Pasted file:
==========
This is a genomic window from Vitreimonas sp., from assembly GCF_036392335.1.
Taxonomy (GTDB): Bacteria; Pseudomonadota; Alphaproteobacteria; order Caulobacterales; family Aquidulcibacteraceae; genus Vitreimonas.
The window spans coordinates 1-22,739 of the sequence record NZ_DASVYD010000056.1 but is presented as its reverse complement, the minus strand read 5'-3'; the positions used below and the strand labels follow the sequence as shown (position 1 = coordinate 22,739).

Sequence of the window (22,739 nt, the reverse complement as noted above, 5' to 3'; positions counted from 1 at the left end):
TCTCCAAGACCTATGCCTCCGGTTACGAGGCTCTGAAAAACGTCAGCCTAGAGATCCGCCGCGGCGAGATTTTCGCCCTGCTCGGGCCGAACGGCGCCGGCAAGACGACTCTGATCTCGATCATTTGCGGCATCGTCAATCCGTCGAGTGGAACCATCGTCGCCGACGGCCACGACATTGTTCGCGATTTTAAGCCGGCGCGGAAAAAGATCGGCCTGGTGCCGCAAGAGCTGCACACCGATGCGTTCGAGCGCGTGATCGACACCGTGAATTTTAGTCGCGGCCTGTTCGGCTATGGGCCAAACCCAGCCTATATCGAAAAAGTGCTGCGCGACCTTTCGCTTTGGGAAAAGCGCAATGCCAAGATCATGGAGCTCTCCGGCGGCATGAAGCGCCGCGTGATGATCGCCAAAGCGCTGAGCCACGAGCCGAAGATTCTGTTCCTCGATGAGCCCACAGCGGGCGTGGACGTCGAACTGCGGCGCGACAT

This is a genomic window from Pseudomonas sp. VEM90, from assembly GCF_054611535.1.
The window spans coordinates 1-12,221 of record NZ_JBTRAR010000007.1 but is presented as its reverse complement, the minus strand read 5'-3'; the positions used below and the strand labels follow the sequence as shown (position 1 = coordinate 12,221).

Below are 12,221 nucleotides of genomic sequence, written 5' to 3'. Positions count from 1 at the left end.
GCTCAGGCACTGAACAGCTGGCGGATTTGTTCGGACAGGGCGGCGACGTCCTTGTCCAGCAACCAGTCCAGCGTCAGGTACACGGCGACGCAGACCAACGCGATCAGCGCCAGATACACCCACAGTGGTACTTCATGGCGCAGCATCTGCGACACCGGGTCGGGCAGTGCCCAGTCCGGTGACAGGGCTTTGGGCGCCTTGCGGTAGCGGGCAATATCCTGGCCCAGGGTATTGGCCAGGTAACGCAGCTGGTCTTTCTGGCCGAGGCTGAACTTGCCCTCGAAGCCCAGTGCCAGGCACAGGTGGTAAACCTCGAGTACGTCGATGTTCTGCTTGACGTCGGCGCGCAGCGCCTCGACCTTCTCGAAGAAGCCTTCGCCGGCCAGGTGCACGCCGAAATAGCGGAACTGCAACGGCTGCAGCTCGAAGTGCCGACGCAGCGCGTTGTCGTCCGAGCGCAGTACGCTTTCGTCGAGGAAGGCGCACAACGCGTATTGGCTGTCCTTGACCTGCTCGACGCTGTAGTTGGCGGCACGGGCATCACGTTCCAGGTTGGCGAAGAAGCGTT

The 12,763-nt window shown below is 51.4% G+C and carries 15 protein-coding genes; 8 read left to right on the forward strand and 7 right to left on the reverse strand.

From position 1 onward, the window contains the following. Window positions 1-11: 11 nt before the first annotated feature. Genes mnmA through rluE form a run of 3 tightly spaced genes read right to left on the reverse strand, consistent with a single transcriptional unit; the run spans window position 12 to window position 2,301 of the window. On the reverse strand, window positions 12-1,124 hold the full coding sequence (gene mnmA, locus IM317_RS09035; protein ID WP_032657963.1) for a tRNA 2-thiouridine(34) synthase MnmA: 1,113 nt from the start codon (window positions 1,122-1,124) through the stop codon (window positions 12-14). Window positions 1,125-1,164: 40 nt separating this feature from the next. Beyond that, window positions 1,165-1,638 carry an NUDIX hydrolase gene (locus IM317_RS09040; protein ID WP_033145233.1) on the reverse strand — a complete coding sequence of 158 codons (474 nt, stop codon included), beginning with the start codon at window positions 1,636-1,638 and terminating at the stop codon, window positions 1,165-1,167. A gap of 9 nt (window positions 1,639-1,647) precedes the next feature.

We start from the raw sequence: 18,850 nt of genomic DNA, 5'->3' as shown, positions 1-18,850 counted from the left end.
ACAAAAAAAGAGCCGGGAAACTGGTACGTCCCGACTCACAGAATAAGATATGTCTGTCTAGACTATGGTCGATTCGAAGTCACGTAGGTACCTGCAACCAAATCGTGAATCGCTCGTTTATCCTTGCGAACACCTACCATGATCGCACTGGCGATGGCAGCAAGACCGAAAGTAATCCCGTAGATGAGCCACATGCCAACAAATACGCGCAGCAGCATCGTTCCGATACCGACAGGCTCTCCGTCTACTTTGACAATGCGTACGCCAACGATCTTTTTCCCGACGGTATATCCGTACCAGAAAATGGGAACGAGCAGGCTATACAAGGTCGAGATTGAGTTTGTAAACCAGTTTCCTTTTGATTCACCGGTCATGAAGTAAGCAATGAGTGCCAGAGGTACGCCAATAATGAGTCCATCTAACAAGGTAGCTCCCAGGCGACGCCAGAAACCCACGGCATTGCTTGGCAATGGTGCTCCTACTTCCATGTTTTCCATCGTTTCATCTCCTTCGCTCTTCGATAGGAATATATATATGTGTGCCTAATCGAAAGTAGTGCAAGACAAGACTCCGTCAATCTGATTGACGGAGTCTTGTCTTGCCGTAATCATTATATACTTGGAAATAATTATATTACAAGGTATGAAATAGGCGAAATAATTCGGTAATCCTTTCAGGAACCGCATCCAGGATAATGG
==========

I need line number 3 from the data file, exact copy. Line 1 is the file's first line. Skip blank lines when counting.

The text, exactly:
The window spans coordinates 1-22,739 of the sequence record NZ_DASVYD010000056.1 but is presented as its reverse complement, the minus strand read 5'-3'; the positions used below and the strand labels follow the sequence as shown (position 1 = coordinate 22,739).